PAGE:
Bear the whipping —

No way you can come out unscathed —

Bite down hard—

When Cupid lashes out —

Some Love rewards its readers, even and especially when it makes us wince. It is an honest book. It is a profound gift of the heart from the country of love known by no man and no woman and by every man and every woman.

(Works on paper by Alex Caldiero. Thanks to Tim Abbott for the title “Moving at the Speed of Love.”)

____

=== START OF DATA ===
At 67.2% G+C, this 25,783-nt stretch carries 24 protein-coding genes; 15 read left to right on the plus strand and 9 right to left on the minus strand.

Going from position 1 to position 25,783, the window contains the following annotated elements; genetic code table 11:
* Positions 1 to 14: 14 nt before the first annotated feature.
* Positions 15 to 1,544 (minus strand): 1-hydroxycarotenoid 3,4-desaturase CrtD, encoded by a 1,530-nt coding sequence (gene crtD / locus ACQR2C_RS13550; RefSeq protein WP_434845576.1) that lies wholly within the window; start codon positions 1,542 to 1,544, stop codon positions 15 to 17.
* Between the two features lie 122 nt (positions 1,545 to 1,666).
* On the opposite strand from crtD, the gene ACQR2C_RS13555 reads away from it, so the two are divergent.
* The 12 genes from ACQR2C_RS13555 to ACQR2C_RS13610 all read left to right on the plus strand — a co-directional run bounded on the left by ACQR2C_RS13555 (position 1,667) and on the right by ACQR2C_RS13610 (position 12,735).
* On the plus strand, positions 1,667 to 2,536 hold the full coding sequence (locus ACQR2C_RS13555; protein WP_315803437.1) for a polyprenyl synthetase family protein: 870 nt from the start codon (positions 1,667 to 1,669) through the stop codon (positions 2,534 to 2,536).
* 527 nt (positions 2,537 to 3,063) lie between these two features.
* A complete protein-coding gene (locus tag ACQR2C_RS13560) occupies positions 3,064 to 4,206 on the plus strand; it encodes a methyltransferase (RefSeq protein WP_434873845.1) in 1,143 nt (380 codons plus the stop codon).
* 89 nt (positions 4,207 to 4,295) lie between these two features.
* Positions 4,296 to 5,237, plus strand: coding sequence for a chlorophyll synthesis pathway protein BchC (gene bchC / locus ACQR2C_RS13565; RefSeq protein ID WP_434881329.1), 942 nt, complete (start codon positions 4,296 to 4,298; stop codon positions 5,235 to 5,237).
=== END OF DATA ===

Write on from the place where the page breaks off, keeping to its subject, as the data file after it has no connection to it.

Scott Abbott’s books include Repetitions and Vampires & A Reasonable Dictionary, both with Žarko Radaković (Punctum Books, 2013, 2014) and Wild Rides & Wildflowers: Philosophy and Botany with Bikes, with Sam Rushforth (Torrey House Press, 2014). Translations include Peter Handke’s A Journey to the Rivers or Justice for Serbia and Handke’s play Voyage by Dugout, the Play of the Film of the War. Abbott’s meditations on the death of his brother John of AIDS, Immortal For Quite Some Time, will be published by the University of Utah Press in Fall 2016.